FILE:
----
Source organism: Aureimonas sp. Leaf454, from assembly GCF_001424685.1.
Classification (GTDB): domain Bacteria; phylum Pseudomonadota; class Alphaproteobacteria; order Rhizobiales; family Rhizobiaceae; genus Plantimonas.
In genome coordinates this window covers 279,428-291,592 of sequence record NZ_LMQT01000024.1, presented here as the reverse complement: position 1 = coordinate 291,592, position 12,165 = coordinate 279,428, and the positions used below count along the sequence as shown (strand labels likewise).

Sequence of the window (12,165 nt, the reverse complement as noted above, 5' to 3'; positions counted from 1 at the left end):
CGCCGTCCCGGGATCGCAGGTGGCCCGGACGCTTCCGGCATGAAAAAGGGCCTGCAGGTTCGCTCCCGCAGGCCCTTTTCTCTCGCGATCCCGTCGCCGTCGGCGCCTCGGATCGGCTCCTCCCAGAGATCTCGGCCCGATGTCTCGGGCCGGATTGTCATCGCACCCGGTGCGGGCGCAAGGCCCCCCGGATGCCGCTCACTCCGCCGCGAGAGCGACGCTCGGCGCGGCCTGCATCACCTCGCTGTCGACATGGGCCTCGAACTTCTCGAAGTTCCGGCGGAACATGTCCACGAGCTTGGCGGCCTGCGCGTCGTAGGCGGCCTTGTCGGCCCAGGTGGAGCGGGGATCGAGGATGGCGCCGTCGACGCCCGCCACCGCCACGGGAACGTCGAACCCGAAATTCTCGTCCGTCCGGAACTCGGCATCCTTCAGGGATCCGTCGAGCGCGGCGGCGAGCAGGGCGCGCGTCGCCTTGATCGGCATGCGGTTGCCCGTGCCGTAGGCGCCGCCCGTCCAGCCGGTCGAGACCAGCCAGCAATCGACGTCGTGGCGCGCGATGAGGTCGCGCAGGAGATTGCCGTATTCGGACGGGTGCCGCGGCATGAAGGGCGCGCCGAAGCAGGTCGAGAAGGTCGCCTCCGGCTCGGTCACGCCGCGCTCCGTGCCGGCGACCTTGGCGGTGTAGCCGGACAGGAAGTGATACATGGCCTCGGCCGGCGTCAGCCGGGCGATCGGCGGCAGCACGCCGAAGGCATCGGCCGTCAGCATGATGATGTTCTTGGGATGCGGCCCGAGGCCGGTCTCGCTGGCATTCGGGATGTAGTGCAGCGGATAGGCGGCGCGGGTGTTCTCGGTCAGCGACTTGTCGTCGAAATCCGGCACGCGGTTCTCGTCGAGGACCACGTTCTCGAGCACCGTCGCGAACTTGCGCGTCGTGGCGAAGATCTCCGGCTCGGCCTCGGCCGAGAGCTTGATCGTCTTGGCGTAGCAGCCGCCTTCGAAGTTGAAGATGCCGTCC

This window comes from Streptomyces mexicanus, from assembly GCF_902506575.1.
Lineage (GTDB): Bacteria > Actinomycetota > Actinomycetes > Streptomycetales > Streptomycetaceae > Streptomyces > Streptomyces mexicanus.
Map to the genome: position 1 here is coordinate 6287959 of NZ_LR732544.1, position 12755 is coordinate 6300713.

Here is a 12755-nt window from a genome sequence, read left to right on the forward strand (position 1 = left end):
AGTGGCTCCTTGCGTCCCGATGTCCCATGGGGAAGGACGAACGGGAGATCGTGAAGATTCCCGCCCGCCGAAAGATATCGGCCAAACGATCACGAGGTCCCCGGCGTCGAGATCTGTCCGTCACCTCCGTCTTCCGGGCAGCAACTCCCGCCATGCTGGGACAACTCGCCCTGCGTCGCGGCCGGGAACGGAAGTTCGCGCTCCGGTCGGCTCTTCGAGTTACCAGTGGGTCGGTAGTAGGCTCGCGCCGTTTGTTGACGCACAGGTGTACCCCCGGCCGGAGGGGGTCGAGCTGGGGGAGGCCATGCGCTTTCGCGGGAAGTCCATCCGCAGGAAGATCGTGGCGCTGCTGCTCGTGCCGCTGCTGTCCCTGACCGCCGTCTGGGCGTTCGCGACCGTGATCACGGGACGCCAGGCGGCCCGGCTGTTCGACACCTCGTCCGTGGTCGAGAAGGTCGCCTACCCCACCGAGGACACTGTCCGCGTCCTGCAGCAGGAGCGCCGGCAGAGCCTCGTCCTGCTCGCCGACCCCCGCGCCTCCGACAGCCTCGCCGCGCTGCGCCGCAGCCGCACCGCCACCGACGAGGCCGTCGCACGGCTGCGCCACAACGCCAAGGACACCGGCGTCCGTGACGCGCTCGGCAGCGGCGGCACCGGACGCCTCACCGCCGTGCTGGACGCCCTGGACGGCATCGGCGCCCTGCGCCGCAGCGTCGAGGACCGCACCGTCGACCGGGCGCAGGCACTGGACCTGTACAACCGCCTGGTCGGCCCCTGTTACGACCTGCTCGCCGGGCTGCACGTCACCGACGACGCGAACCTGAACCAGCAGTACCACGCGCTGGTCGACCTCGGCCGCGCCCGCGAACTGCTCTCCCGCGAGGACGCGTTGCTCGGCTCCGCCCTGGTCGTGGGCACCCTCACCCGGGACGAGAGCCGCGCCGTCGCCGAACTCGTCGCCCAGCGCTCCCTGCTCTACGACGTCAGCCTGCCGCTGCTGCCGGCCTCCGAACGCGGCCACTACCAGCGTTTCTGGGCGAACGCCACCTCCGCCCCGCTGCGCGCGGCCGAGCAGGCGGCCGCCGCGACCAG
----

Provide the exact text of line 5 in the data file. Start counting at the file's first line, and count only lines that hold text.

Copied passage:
CGCCGTCCCGGGATCGCAGGTGGCCCGGACGCTTCCGGCATGAAAAAGGGCCTGCAGGTTCGCTCCCGCAGGCCCTTTTCTCTCGCGATCCCGTCGCCGTCGGCGCCTCGGATCGGCTCCTCCCAGAGATCTCGGCCCGATGTCTCGGGCCGGATTGTCATCGCACCCGGTGCGGGCGCAAGGCCCCCCGGATGCCGCTCACTCCGCCGCGAGAGCGACGCTCGGCGCGGCCTGCATCACCTCGCTGTCGACATGGGCCTCGAACTTCTCGAAGTTCCGGCGGAACATGTCCACGAGCTTGGCGGCCTGCGCGTCGTAGGCGGCCTTGTCGGCCCAGGTGGAGCGGGGATCGAGGATGGCGCCGTCGACGCCCGCCACCGCCACGGGAACGTCGAACCCGAAATTCTCGTCCGTCCGGAACTCGGCATCCTTCAGGGATCCGTCGAGCGCGGCGGCGAGCAGGGCGCGCGTCGCCTTGATCGGCATGCGGTTGCCCGTGCCGTAGGCGCCGCCCGTCCAGCCGGTCGAGACCAGCCAGCAATCGACGTCGTGGCGCGCGATGAGGTCGCGCAGGAGATTGCCGTATTCGGACGGGTGCCGCGGCATGAAGGGCGCGCCGAAGCAGGTCGAGAAGGTCGCCTCCGGCTCGGTCACGCCGCGCTCCGTGCCGGCGACCTTGGCGGTGTAGCCGGACAGGAAGTGATACATGGCCTCGGCCGGCGTCAGCCGGGCGATCGGCGGCAGCACGCCGAAGGCATCGGCCGTCAGCATGATGATGTTCTTGGGATGCGGCCCGAGGCCGGTCTCGCTGGCATTCGGGATGTAGTGCAGCGGATAGGCGGCGCGGGTGTTCTCGGTCAGCGACTTGTCGTCGAAATCCGGCACGCGGTTCTCGTCGAGGACCACGTTCTCGAGCACCGTCGCGAACTTGCGCGTCGTGGCGAAGATCTCCGGCTCGGCCTCGGCCGAGAGCTTGATCGTCTTGGCGTAGCAGCCGCCTTCGAAGTTGAAGATGCCGTCC